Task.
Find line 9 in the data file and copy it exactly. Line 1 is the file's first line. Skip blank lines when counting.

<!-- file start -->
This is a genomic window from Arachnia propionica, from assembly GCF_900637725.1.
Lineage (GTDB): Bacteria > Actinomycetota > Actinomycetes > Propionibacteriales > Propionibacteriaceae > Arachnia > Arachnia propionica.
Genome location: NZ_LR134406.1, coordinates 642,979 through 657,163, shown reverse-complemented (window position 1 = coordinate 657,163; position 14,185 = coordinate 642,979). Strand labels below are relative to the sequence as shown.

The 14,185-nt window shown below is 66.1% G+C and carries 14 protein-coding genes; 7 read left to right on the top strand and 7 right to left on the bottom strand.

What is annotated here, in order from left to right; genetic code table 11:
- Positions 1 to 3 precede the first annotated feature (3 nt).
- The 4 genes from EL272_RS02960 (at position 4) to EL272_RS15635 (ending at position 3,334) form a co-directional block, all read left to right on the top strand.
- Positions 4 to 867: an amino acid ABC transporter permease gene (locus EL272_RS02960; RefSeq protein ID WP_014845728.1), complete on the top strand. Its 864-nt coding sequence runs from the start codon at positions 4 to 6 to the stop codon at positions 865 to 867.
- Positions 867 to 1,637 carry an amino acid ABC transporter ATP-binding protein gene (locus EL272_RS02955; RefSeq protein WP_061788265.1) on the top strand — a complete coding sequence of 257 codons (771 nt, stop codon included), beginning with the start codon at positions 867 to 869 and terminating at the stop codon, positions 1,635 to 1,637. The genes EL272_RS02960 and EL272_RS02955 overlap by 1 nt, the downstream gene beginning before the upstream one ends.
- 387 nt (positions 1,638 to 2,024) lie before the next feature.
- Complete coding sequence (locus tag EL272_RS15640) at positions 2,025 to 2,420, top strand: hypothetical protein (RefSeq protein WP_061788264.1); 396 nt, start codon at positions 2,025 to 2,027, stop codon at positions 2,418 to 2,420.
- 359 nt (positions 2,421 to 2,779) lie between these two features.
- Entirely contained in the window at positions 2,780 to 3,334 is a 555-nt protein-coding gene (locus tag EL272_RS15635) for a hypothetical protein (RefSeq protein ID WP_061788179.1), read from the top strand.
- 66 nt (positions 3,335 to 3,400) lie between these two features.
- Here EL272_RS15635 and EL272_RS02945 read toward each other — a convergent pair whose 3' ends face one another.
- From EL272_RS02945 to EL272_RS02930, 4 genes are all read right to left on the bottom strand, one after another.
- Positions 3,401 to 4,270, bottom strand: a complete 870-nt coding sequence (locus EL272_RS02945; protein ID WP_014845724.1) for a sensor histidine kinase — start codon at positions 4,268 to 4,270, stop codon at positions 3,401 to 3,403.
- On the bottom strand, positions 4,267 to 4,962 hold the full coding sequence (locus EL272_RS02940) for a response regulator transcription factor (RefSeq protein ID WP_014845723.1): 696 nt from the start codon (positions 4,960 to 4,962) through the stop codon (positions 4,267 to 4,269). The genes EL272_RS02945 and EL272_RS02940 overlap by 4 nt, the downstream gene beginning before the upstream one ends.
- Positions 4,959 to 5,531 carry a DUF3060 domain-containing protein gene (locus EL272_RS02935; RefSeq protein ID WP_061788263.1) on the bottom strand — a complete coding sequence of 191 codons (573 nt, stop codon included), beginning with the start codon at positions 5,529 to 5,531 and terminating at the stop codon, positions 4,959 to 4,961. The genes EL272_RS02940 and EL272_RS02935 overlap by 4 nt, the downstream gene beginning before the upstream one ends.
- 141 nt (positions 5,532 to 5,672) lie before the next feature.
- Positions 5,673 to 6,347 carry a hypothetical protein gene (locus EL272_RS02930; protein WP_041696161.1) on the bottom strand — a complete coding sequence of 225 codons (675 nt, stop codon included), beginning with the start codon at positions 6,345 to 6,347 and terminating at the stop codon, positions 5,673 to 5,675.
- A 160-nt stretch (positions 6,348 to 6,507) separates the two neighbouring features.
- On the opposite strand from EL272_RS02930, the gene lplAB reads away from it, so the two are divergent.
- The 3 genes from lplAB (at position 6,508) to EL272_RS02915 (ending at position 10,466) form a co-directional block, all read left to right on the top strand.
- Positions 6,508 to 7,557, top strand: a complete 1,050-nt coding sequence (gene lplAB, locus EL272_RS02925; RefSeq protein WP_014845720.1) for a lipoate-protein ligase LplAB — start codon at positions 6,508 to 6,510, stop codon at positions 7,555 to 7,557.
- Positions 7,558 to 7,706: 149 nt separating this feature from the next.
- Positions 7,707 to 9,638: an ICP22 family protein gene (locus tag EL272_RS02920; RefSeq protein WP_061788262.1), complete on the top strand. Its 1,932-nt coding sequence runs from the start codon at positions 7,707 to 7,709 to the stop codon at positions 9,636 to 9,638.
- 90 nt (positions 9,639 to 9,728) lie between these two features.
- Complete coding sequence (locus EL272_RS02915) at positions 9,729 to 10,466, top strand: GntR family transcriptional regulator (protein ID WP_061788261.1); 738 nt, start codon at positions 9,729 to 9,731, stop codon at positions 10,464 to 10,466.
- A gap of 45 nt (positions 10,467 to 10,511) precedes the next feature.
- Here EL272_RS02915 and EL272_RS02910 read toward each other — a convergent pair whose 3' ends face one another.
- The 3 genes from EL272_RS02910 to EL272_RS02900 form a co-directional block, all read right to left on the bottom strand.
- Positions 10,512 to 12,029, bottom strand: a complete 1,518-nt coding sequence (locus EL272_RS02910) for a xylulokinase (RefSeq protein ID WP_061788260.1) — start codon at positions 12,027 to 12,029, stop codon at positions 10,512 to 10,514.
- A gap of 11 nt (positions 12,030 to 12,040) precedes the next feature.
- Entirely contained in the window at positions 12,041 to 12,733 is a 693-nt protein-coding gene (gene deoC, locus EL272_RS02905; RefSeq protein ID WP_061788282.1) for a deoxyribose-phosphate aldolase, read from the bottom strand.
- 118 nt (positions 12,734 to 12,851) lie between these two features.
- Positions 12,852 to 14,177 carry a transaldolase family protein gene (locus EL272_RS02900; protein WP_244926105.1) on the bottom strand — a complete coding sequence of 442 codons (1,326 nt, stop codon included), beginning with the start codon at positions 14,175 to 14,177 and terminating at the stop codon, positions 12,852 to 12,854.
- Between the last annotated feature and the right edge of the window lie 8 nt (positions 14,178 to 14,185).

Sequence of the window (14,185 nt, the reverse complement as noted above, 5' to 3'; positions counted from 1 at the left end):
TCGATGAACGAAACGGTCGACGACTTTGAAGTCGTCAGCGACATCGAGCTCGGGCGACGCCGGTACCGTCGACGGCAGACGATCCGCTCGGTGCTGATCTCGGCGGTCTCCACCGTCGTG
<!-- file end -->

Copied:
- Positions 867 to 1,637 carry an amino acid ABC transporter ATP-binding protein gene (locus EL272_RS02955; RefSeq protein WP_061788265.1) on the top strand — a complete coding sequence of 257 codons (771 nt, stop codon included), beginning with the start codon at positions 867 to 869 and terminating at the stop codon, positions 1,635 to 1,637. The genes EL272_RS02960 and EL272_RS02955 overlap by 1 nt, the downstream gene beginning before the upstream one ends.